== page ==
Text messages obtained by the House select committee that is investigating the January 6, 2021 insurrection revealed that people in former President Donald Trump's closest circle—specifically his son, Donald Trump Jr.—were strategizing before the votes were even counted how they could overturn the results of the 2020 election and make sure Trump served a second term.
As CNN reported late Friday, Trump Jr. texted former White House Chief of Staff Mark Meadows on November 5, 2020—just two days after the election and before President Joe Biden was announced the winner—to urge White House officials to use "operational control" to ensure a Trump victory regardless of the results.
"POTUS must start 2nd term now," Trump Jr. told Meadows.
He then suggested that Republican-controlled state legislatures in Pennsylvania, North Carolina, Wisconsin, and Michigan "step in" and put forward "Trump electors."
"This is as explicit as it gets," tweeted Yale University philosophy professor Jason Stanley.
The former president's son also suggested that the U.S. House could vote for president by state party delegation if neither Trump nor Biden got enough electoral votes to be declared the winner, with each state getting one vote.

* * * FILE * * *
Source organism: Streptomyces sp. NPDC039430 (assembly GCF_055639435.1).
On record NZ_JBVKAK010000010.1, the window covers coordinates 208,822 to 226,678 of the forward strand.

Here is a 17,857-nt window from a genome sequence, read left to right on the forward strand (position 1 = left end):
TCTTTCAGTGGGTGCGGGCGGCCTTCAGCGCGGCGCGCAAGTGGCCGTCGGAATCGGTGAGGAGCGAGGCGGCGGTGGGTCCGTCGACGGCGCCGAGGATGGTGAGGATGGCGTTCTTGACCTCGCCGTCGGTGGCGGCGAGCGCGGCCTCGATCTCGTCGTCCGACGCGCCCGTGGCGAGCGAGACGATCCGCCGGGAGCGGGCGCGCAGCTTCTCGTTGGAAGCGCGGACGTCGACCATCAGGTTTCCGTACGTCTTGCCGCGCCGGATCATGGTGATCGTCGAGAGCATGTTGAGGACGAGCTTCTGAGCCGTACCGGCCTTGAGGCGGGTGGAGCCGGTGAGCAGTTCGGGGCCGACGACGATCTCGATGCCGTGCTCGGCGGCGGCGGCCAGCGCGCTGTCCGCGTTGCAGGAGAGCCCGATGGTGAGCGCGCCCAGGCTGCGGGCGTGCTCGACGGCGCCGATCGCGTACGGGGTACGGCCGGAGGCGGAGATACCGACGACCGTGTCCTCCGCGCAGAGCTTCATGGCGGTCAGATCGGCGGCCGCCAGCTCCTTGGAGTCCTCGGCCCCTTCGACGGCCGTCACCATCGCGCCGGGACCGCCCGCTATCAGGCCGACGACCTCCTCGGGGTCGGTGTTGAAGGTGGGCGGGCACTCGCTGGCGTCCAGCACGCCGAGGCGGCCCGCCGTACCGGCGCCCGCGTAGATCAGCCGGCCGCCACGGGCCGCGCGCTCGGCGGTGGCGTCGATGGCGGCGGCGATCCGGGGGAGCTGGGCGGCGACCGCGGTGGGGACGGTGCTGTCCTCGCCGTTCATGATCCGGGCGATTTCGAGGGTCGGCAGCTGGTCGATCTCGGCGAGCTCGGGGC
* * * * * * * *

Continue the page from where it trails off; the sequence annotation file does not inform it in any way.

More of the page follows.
"We either have a vote WE control and WE win OR it gets kicked to Congress 6 January 2021," said Trump Jr.
His final suggestion was having the White House dismiss FBI Director Christopher Wray, who angered Trump and his allies by not releasing information that they believed would be harmful to the former president's rivals.
"Fire Wray," the president's son told Meadows, adding that former acting Director of National Intelligence Richard Grenell should replace him.
Later that same day, Grenell announced that he was joining Trump campaign officials in filing a lawsuit to "stop the counting of illegal votes."
"Jr. was all in on the coup and demanding misuse of the government to investigate Trump's enemies," said New Yorker staff writer Susan Glasser.
Trump Jr.'s text messages were revealed less than two weeks after a federal judge found that the former president and his lawyer likely committed a felony in their efforts to overturn the election by filing dozens of lawsuits and demanding vote recounts—which took place in several states and never unveiled any irregularities that would have changed the outcome of the vote.
As Common Dreams reported last month, U.S. District Court Judge David Carter found the Trump campaign's strategy after the election was "a coup in search of a legal theory."